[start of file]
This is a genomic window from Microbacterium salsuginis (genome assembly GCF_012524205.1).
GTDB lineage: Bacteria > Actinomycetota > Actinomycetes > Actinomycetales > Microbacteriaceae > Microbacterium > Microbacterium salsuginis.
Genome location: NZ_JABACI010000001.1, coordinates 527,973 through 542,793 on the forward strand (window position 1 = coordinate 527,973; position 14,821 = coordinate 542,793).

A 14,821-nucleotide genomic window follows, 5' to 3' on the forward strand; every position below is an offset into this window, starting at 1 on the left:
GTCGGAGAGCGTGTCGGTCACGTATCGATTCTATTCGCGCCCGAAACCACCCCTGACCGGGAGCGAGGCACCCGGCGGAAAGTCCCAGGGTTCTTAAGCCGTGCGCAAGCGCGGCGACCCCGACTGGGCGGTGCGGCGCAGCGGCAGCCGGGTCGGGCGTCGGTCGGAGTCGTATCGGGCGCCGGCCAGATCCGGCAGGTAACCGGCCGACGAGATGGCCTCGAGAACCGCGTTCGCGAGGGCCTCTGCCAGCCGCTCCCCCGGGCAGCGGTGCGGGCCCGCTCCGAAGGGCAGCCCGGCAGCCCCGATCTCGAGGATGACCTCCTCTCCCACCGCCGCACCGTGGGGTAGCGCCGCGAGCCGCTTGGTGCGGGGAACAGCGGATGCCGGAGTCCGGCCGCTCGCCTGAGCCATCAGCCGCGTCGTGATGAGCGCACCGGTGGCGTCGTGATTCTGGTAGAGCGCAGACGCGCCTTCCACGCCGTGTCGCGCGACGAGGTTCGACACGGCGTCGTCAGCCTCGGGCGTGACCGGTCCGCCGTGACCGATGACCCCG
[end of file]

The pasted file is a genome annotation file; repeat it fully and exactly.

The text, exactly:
This is a genomic window from Microbacterium salsuginis (genome assembly GCF_012524205.1).
GTDB lineage: Bacteria > Actinomycetota > Actinomycetes > Actinomycetales > Microbacteriaceae > Microbacterium > Microbacterium salsuginis.
Genome location: NZ_JABACI010000001.1, coordinates 527,973 through 542,793 on the forward strand (window position 1 = coordinate 527,973; position 14,821 = coordinate 542,793).

A 14,821-nucleotide genomic window follows, 5' to 3' on the forward strand; every position below is an offset into this window, starting at 1 on the left:
GTCGGAGAGCGTGTCGGTCACGTATCGATTCTATTCGCGCCCGAAACCACCCCTGACCGGGAGCGAGGCACCCGGCGGAAAGTCCCAGGGTTCTTAAGCCGTGCGCAAGCGCGGCGACCCCGACTGGGCGGTGCGGCGCAGCGGCAGCCGGGTCGGGCGTCGGTCGGAGTCGTATCGGGCGCCGGCCAGATCCGGCAGGTAACCGGCCGACGAGATGGCCTCGAGAACCGCGTTCGCGAGGGCCTCTGCCAGCCGCTCCCCCGGGCAGCGGTGCGGGCCCGCTCCGAAGGGCAGCCCGGCAGCCCCGATCTCGAGGATGACCTCCTCTCCCACCGCCGCACCGTGGGGTAGCGCCGCGAGCCGCTTGGTGCGGGGAACAGCGGATGCCGGAGTCCGGCCGCTCGCCTGAGCCATCAGCCGCGTCGTGATGAGCGCACCGGTGGCGTCGTGATTCTGGTAGAGCGCAGACGCGCCTTCCACGCCGTGTCGCGCGACGAGGTTCGACACGGCGTCGTCAGCCTCGGGCGTGACCGGTCCGCCGTGACCGATGACCCCG